Increase in diabetes sufferers

NEW figures reveal one in nine hospital beds in Gladstone are occupied by people with diabetes.

Analysis of data from Queensland Health shows more than half a million bed days across Queensland are devoted to diabetes and its complications each year.

In Gladstone, this equates to 1519 bed days, which means that diabetes patients could completely fill the hospital for 40 days each year.

Bed days include both overnight and same day patients such as renal dialysis patients who can occupy a renal chair for up to six hours.

Diabetes is now the number one avoidable hospitalisation in Queensland, outstripping other conditions such as the flu and asthma.

According to the Federal Government, more than 30 per cent of preventable hospital admissions in Australia related to diabetes and its complications in 2007/08.

There were 411 diabetes-related admissions to the Gladstone Base Hospital in 2008/9.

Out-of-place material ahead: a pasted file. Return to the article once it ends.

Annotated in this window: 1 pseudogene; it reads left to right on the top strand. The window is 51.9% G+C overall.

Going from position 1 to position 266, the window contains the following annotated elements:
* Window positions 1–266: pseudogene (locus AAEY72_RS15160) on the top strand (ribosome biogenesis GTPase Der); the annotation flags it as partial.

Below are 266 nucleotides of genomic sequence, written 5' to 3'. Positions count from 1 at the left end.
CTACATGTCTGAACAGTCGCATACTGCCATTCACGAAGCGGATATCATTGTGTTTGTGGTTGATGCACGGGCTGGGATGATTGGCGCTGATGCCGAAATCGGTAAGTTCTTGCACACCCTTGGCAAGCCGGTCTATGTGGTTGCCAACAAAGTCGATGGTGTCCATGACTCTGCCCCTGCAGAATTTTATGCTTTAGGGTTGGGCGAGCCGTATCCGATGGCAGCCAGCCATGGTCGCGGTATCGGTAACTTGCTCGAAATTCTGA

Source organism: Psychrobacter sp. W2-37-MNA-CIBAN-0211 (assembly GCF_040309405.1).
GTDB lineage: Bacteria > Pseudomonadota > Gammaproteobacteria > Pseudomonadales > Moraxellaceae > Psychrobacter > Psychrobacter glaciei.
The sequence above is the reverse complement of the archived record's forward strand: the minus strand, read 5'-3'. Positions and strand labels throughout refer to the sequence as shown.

Based on the current average cost for these admissions, diabetes is conservatively projected to cost Gladstone at least $24 million over the next 10 years. This does not take into account projected increases in health care costs or the growth in the number of people with the disease.

Releasing the figures as part of National Diabetes Week, Diabetes Australia – Queensland chief executive officer Michelle Trute said diabetes was the fastest growing chronic disease in Australia and could not be ignored.

“Unfortunately while most disease rates are on the decline, diabetes rates are increasing,” Ms Trute said.

“New cases of diabetes have tripled in the last 20 years and are projected to triple again in the next 20 years. And while death rates for diabetes have increased by more than 60 per cent, death rates for heart disease have gone down.”

The figures come as a new study shows diabetes is low on the radar for Queenslanders.

A staggering 90 per cent were not concerned about getting type 2 diabetes.

“Diabetes is the epidemic of the 21st century and the driver of premature death and serious complications including heart attack, stroke, kidney damage, blindness and amputation” said Ms Trute.



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